If there was one word that personifies the current Tory Government, and indeed the coalition one that preceded it, it would probably be ‘austerity’. This has been used time and again to signify that here was an administration that, unlike its Labour predecessor, was fiscally prudent and would not overspend ‘with the country’s credit card’.
Austerity was about eliminating the deficit, first by the end of the 2010-15 Parliament, and then when that didn’t happen, by the end of the 2015-20 Parliament. The fact that the first target was missed, and missed by quite a significant margin, hardly seemed to effect the Tories in the 2015 Election; to the point that Labour’s austerity-lite programme provided the perfect foil for David Cameron and George Osborne to exploit.
If austerity as a political tool has proved to be very effective as a stick with which to beat Labour, and we should never miss an opportunity to berate Liam Byrne for leaving ‘that letter’ as outgoing Chief Secretary to the Treasury, it is also an opportunist cover story for achieving the political aim of smaller government. Austerity works for the Tories because it neatly achieves these two goals.
Since the election of Jeremy Corbyn as Labour leader, however, a new word has emerged in the Tory lexicon: that of ‘security’. This is linked to ‘austerity’ with the narrative that a high spending Labour government would threaten our individual and collective financial security, but this is a convenient side issue for the Tories. The real story here is that Britain would be more open to outside threats posed by terrorism, migrants and criminals under a Corbyn-led administration. Only under the Tories, goes the claim, can we feel safe and secure in our homes. To be secure, though, also means that we need to give up some of our historically hard won freedoms in order to counter the threats that we face as a nation. Security here is not only about raising our borders; it is also about identifying the enemy within them.
So, like ‘austerity’, ‘security’ also has the effect of both beating the opposition, and here I mean the political opposition, and as a legitimation for some rather significant and far reaching changes to the nature and feel of our society.
The question I wish to pose here, however, is whether ‘austerity’ and ‘security’ can work concomitantly? As a political tool with which to beat Labour the short-term answer has probably been yes, the Tories seem more secure than for a long time if the opinion polls are to be believed.
Yet even at this relatively early stage we can see ‘austerity’ and ‘security’ chipping away at each other, because events are beginning to catch up on the policy of austerity. To borrow Warren Buffett’s observation after the 2008 crash that: ‘Only when the tide goes out do you discover who’s been swimming naked’, so we are beginning to see that by reducing the size of government in a systematic way, as the Tories have attempted to do, has resulted in a situation where we need to question just how secure we should really feel?
Those on social security are, of course, feeling the effect of austerity far more than their more wealthy counterparts; we can take that as read. Perhaps the real issue here is that to make us feel more secure collectively as a nation, we need to feel protected from those elements that threaten us. A smaller government, though, offers less security not more, and if austerity is to be pursued to its stated conclusion then something will have to give.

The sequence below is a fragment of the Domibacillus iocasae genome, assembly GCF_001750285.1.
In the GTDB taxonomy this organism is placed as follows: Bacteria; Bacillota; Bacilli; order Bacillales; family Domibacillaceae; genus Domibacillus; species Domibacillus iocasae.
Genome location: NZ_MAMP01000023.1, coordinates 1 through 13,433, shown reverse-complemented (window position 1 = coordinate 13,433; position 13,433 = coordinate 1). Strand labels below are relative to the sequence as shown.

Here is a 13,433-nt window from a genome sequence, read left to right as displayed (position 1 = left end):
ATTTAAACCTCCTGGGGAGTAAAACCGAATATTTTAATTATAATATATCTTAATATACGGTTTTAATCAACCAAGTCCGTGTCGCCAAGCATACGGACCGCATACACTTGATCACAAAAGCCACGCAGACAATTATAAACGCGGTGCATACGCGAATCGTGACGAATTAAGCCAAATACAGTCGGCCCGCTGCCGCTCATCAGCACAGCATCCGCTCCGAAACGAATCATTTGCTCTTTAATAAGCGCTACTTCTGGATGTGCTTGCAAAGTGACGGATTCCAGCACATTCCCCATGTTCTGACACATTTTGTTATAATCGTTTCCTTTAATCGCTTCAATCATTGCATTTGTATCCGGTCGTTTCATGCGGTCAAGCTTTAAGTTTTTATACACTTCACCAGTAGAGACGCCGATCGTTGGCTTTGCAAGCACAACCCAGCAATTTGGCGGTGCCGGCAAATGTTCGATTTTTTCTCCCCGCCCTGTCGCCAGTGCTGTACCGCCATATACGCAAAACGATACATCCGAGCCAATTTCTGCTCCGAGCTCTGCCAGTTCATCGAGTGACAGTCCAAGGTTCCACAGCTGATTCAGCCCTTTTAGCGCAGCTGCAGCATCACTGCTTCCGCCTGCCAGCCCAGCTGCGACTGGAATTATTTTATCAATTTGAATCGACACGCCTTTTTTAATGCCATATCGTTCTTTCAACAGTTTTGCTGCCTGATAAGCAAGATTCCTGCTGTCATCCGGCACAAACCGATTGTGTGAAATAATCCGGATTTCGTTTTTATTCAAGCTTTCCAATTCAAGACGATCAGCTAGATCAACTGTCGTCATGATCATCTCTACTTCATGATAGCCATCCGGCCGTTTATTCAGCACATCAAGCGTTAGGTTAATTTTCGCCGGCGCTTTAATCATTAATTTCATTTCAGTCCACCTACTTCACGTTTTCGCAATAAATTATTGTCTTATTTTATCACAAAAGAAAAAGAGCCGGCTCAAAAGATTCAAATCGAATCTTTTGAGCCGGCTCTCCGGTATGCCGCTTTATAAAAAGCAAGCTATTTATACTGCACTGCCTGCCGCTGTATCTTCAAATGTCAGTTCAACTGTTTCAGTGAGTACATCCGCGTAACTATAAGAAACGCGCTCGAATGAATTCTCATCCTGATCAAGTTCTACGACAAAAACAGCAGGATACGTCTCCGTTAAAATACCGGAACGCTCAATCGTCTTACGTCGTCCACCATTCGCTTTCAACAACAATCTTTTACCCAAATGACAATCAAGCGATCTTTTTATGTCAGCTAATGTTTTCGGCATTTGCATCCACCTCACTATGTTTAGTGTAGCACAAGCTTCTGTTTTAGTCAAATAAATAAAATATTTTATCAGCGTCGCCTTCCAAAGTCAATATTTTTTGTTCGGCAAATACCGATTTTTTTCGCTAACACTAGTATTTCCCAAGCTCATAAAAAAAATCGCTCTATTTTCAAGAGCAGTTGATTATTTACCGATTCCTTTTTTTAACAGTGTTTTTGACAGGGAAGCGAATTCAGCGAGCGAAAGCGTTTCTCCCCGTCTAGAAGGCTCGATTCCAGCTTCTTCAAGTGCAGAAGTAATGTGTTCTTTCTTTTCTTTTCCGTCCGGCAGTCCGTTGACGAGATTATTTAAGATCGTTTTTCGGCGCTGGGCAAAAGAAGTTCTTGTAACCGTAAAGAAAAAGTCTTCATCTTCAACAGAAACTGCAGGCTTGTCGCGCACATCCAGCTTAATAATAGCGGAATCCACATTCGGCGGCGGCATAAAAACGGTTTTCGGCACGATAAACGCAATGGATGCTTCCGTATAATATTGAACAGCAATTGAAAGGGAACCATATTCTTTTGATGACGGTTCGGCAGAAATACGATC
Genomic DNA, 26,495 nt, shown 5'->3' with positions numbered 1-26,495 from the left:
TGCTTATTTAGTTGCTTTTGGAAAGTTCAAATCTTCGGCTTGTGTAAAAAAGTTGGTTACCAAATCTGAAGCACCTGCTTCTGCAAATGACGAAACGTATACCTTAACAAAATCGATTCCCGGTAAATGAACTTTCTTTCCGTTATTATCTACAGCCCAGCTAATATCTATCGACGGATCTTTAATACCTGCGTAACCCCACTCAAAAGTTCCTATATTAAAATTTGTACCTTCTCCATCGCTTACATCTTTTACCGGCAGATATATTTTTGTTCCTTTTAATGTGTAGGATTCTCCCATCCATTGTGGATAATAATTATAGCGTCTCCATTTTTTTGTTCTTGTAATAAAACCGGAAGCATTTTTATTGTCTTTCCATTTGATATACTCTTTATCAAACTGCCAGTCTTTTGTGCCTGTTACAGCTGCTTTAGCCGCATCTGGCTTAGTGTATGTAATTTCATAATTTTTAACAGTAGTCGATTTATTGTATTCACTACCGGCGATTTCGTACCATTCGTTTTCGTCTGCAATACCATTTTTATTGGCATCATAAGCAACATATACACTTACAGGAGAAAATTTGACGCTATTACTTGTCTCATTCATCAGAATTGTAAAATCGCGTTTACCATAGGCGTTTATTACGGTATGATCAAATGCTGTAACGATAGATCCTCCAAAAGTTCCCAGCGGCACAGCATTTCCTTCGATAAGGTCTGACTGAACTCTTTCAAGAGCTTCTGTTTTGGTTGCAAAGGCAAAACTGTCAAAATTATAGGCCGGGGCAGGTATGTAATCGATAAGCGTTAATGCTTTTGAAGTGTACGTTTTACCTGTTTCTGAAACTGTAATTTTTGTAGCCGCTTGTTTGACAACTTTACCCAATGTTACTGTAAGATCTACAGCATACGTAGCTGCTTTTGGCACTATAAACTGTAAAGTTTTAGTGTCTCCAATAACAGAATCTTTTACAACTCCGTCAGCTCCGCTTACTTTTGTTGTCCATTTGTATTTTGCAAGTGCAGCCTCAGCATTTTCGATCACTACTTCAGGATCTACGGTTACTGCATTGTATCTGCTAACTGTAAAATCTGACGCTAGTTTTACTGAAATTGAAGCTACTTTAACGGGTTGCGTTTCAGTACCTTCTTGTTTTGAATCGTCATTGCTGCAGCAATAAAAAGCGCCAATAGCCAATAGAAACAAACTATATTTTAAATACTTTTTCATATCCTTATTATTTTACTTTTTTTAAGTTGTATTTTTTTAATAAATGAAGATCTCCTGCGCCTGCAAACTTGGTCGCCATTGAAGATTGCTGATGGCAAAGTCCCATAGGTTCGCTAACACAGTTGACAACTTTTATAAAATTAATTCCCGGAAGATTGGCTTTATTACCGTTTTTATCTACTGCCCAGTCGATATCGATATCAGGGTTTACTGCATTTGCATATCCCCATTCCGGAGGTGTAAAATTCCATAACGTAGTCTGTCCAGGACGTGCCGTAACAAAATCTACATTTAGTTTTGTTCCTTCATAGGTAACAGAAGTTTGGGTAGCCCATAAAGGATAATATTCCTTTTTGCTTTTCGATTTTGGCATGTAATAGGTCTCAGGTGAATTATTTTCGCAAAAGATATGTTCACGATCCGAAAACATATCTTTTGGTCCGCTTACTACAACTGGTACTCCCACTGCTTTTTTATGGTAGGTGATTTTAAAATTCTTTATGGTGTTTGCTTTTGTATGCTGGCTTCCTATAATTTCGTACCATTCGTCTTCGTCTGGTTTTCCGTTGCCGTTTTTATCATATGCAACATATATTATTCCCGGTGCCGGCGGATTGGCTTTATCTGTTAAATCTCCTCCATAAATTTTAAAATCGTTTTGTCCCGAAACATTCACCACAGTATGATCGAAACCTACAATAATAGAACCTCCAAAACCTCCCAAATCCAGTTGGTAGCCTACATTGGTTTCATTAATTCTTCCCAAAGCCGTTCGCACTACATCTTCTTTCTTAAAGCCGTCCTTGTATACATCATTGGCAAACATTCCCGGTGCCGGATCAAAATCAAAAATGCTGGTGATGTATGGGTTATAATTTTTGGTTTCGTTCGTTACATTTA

Security, however, is not just about how we respond to terrorist and other military threats. It is also about those other elements that represent threats to our way of life, and this must surely include climate change. Austerity has meant that flood defences, and other measures to combat climate change, have not been put in place as promised. This at a time when the frequency and ferocity of extreme weather events is on the increase. In order to feel secure we are perhaps coming to realise that austerity only diminishes our feeling of security against the elements.
This relationship between austerity and security underlines how much the latter is increasingly becoming a commodity in itself. This has always been the case, to a certain extent, as the existence of entities such as private security firms and the global arms industry testifies. Yet we in Britain, like many other countries, have relied on that sense of collective security that has sought to make us feel safe. Indeed it is the threat of its absence that is behind much of the fear driven politics against migrants and terrorism that we are currently witnessing.
The Tories political survival seems to rely on the presence of what seems to be two competing narratives around ‘austerity’ and ‘security’. Their continual existence relies on the unspoken premise that neither are implemented universally. We are not all in it together because not all of us are afforded protection under the umbrella of a shrinking government. Yet we are at the same time asked to believe that our fear for its absence can only be ameliorated by the very administration that is removing it. As long as enough of us continue to buy into this, or can afford to make other arrangements, then the Tories, at least, are secure.